Learning Chinese Culture

One fact that is not often brought up in martial arts circles is that many traditional people from the martial art country of origin believe that western people cannot truly learn the martial arts from their country because they do not understand their culture.  It is believed by them particularly because western people were not raised in that culture.  The practitioners of Chinese martial arts believe that their arts are too interwoven with their culture to be expressed properly or in the same way.

Regardless of this belief, our Grandmaster Leung Ting has traveled the world and has possibly taught more people WingTsun™ kung fu outside his native country than in it!  This is not because he argues with this attitude.  He has stated in some of his numerous books than he wishes to teach others about his culture.  Many Chinese people are justly proud of their country, its language, its people and their past.

It does in fact become rather difficult and even awkward to explain the WingTsun™ kung fu system without including its history, for example.  Would WingTsun have the same impact here in America if a teacher did not give some context as to why WingTsun is so effective?  When explained in the context of the circumstances of its ancestors, the power of the knowledge becomes clearer.

Martial arts such as WingTsun have become organized in order to preserve them.  The techniques have often been a part of a family or a village’s vital defense system. The skills and knowledge were necessary for survival.  The development of WingTsun tells the story of a people.  The depth of the development of WingTsun makes it clear that it was not merely a village sport.  The story of its secrecy reveals that it was a “secret weapon,” kept from others to insure their survival against attack by skilled fighters from other provinces, monasteries, villages or families, all of whom had their own fighting methods.  There was no such thing as police protection and often no local military protection.  A family had to fend for itself.  Weapons such as poles, knives, swords or improvised farm implements were among the methods of defense.  Occasionally groups of interested persons formed secret societies or hid in monasteries.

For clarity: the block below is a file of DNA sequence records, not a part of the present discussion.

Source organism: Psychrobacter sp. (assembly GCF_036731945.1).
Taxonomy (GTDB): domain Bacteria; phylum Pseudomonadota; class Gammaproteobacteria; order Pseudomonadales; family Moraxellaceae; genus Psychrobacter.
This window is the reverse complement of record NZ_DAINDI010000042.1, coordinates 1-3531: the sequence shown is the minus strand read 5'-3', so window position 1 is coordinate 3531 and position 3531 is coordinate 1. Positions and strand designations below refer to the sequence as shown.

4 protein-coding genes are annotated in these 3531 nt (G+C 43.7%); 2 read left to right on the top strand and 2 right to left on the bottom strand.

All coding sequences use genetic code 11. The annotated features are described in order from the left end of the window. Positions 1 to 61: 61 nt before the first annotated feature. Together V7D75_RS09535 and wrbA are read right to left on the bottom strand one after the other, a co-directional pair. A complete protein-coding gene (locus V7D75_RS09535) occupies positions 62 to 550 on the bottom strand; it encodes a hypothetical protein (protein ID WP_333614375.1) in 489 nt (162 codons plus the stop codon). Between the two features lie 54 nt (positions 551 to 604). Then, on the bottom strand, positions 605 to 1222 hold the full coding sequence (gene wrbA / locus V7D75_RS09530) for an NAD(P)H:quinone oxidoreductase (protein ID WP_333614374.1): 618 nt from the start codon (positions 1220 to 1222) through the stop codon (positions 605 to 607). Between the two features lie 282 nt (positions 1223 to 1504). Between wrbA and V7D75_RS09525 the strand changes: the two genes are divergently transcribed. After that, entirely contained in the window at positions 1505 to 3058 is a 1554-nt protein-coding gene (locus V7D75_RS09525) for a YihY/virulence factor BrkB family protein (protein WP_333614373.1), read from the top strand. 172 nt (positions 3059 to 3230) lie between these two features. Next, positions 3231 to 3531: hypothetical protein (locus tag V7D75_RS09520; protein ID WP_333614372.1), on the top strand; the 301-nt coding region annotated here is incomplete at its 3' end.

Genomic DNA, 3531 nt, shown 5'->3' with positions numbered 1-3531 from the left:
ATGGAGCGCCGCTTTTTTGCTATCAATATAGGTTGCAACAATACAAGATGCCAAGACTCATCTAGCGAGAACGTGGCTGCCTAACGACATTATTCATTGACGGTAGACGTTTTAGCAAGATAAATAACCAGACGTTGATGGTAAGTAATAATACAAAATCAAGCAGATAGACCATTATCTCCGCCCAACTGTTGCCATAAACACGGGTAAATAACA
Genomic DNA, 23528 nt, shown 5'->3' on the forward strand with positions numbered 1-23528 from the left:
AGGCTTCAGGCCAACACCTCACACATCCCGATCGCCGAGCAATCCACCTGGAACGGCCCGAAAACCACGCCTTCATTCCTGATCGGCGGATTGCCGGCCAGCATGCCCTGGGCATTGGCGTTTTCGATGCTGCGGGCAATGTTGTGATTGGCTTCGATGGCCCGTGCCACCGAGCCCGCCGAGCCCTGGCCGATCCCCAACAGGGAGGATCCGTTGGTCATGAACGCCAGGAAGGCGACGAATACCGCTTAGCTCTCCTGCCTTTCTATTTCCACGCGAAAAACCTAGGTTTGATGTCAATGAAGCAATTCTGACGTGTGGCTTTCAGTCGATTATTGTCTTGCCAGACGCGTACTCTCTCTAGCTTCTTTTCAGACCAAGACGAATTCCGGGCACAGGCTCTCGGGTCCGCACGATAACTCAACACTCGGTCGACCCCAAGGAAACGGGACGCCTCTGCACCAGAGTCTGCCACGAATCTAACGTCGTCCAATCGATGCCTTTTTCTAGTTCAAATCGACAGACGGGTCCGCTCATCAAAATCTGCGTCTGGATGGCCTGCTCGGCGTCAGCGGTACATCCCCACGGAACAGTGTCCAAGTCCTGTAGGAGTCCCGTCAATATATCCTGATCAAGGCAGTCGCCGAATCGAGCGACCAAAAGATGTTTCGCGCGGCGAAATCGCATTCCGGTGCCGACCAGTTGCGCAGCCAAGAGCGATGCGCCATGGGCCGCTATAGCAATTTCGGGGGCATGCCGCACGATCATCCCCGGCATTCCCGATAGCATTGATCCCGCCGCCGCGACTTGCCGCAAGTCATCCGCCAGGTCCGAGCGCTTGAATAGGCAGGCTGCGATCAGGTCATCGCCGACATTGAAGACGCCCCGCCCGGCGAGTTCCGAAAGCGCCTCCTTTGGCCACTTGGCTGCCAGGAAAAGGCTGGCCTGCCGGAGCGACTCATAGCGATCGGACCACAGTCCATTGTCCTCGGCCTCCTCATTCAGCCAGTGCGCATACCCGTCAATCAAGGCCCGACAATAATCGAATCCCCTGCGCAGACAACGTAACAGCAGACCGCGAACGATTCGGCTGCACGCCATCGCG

Learning the protocols of seniority, terms of addressing elders and others in the family and the simple acts of courtesy of the culture reveals how the people of that time period kept families from breaking apart and turning on each other.  Elders were given great deference because they held the knowledge of the past and the judgment gained from bad and good experiences.  They were expected to pass the experiences on that could not be fully conveyed in writings to the young so that future generations could benefit.

The names of the techniques reveal how the Chinese people thought and viewed the techniques of self-protection.  In fact, some families gave artful names to each technique.  This could have been a way to remember everything as it was passed down without having to record it in writing, thus risking family secrets from falling into the wrong hands.  In addition, the names were pretty and often hid a lethal function.  For the most part, the names of the techniques in WingTsun were strictly functional and plainly descriptive.  For example, double tan-sau expresses a two-handed position meaning double palm-up hand but double tok-sau, which forms a tan-sau hand position (lifting arm-hand) expresses an action.  A still photo can show a double tan-sau but a still photo of the double tan sau does not show the tok-sau (the action).  The name for the main WingTsun punching method is a bit more interesting: the character sun thrusting punch (Yat Chi Chung Kuen).  There is no way for a western person to know how a punch got a name like that without some knowledge of Chinese culture.  If you are on the receiving end of the punch, you MIGHT see the resemblance between the punch coming at you and the Chinese character for the word “Sun,” but not likely.  The punch is aimed right down the geographical center of an attacker’s head and body, “between the eyes,” so to speak!

It is therefore true that a person learning a martial art from another culture would understand and perhaps learn it better by understanding the culture that developed it.  More than likely, a person actually born and raised in that culture would understand the importance of learning it from emulating one’s elder’s determined nature, skills, self-confidence, and enthusiasm for life that comes from developing a highly regarded skill – self-protection.  After all, humans are the only creature that has no built in defenses such as claws or sharp teeth.  Without such skills, there seems to be something missing.